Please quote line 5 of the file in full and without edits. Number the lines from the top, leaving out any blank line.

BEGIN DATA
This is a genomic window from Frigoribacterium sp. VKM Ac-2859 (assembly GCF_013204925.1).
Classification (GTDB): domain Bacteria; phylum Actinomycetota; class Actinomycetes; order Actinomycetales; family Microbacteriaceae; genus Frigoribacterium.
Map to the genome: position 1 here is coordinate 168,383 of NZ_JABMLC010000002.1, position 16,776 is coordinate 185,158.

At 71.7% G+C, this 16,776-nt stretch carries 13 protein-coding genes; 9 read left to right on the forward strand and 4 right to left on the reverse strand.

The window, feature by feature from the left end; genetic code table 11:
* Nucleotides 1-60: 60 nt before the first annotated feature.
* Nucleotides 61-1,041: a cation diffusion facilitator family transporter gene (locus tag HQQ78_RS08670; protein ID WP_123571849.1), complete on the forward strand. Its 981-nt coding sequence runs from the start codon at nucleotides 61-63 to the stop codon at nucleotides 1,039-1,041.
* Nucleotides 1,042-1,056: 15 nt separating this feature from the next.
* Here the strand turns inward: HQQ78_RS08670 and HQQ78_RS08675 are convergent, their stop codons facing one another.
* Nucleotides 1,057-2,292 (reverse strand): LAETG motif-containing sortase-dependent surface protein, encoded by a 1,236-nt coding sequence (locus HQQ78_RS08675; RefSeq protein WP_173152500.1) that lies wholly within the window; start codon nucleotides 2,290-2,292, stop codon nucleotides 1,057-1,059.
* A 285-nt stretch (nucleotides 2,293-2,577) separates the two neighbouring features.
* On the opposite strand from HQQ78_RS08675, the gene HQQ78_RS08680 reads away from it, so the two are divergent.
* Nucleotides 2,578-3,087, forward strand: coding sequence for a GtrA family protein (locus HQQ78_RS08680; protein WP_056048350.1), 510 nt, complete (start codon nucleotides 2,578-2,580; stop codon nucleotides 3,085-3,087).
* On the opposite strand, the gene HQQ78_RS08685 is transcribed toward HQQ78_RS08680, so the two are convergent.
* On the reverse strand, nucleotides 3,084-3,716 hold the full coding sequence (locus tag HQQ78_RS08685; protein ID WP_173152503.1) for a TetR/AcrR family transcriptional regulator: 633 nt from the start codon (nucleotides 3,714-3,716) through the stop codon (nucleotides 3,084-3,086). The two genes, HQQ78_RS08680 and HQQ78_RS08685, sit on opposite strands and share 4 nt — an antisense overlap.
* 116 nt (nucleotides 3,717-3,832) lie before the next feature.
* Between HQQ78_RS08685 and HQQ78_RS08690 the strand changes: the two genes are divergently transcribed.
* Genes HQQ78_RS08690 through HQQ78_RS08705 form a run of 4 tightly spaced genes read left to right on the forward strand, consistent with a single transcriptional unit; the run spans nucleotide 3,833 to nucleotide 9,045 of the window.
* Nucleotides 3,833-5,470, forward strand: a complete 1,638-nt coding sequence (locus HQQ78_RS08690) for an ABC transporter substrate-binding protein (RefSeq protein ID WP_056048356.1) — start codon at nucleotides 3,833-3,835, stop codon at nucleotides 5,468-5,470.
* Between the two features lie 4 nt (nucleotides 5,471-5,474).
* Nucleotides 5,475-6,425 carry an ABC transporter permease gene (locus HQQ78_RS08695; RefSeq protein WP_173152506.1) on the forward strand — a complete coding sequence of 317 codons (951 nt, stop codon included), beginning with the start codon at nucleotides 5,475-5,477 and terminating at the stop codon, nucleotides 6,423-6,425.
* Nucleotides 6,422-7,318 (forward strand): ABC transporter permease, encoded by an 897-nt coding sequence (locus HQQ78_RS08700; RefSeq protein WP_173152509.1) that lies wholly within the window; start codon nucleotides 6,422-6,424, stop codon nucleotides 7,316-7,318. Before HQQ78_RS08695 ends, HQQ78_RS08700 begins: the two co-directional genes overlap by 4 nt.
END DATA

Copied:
The window, feature by feature from the left end; genetic code table 11: